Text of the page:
Another month, and another T-SQL Tuesday. I have some blog posts I’ve been meaning to write, but the scheduling of T-SQL Tuesday and my determination to keep my record of never having missed one keeps me going. This month is hosted by Sebastian Meine (@sqlity), and is on the topic of Passwords.
Passwords are so often in the news. We read about how passwords are stolen through security breaches on a regular basis, and have plenty of suggestions on how using complex passwords can help (although the fact that tools such as 1Password put passwords on the clipboard must be an issue…), or that we should use passwords that are complex through length but simple in form such as a sentence – and we naturally see xkcd.com jump in on things with poignant commentary on life in a tech world.
Instead, I want you to think about what a password means.
A password means that you have secret information that only you have. It’s what ‘secret’ means. As soon as you tell that secret information to multiple places, it’s not secret any more. Anyone who has seen my passport knows where I was born, and there are plenty of ways to work out my mother’s maiden name, yet these are considered ‘secret’ information that can be used to check that I’m me.
These days, I carry multiple RSA tokens around with me, so that I can log into client sites, or connect to bank’s internet banking. The codes on these devices are considered secret, but actually, they contain a secret piece of information that can be used to identify me, through the codes they generate. Combining a password and these codes is considered enough to identify me, but not in a way that can let someone else in a few seconds later when the numbers change.
When I develop SSIS packages for clients, or just about anything that needs to connect to sensitive data, I don’t try to figure out what passwords need to be included. Where possible (frustratingly it’s not always), I don’t include passwords in database connections at all – it’s secret information that I shouldn’t have to know. Instead, I let the package run with credentials that are stored within the SQL instance. When the package is deployed, it can run with the appropriate permissions, according to the rights given to the user identified in the credential. The trust that is established by the credential is enough to let it do what it needs to, and all I need to tell the package is “Assume you have sufficient rights for this.” I don’t need to store the password anywhere in the package that way, and I’m separated from production data, as every developer should be.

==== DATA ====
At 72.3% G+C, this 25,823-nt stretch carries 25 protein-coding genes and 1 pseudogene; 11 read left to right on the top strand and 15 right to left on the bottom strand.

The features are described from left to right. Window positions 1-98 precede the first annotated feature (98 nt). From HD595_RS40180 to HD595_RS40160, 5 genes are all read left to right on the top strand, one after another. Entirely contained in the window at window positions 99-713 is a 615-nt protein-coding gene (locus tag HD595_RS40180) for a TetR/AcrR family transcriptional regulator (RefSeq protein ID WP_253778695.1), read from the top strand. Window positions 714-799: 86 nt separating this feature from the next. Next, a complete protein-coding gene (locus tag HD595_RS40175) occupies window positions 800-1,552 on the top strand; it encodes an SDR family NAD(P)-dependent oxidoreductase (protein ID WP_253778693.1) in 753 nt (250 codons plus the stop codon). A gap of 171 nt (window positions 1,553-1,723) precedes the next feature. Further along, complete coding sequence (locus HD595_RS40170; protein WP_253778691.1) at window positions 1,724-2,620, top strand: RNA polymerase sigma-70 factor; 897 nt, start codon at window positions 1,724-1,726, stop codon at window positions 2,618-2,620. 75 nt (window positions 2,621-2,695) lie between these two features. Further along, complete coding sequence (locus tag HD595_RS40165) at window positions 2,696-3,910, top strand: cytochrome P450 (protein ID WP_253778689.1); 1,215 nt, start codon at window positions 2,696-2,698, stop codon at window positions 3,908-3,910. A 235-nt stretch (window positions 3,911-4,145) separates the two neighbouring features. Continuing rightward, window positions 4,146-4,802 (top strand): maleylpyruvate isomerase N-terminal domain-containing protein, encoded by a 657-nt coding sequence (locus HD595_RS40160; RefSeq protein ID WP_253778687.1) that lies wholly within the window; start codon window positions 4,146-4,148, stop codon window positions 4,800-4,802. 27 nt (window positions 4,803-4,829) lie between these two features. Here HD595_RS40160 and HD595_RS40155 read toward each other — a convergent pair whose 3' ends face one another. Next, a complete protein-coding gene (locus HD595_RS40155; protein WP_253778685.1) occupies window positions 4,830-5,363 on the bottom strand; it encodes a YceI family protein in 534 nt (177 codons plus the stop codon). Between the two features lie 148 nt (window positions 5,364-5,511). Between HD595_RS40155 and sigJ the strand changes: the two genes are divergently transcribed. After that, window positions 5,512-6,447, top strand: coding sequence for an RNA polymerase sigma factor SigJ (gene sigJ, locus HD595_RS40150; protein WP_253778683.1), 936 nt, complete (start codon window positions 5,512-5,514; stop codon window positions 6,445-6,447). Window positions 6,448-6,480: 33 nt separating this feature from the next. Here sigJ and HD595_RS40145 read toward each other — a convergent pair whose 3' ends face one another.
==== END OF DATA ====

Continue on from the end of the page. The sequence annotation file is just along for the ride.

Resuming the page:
I studied cryptography at university, although that was nearly twenty years ago and I hope things have moved on since then. I know various algorithms have been ‘cracked’, but the principles of providing secret information for identification carry on. I believe public/private key pairs are still excellent methods of proving that someone is who they say they are, so that I can generate something that you know comes from me, and you can generate something that only I can decrypt (and by using both my key pair and yours will allow us to have a secure conversation – until one of our private keys is compromised).
Today we need to be able to identify ourselves through multiple devices and our ‘secret’ information is stored on servers, protected by passwords. Our passwords are secret, and anyone who knows any password we have used before could try to see if this is our secret information for other servers.
I don’t know what the answer is, but I’m careful with my information. That said, I was the victim of credit-card skimming just recently, which the bank detected and cancelled my cards.
Just be careful with your passwords. They are secret, and you should treat them that way. If you can make use of RSA tokens, or multi-factor authentication, or some other method that can trust you, then do so. Hopefully those places that you entrust your secret information will do the right thing by you…
Be safe out there!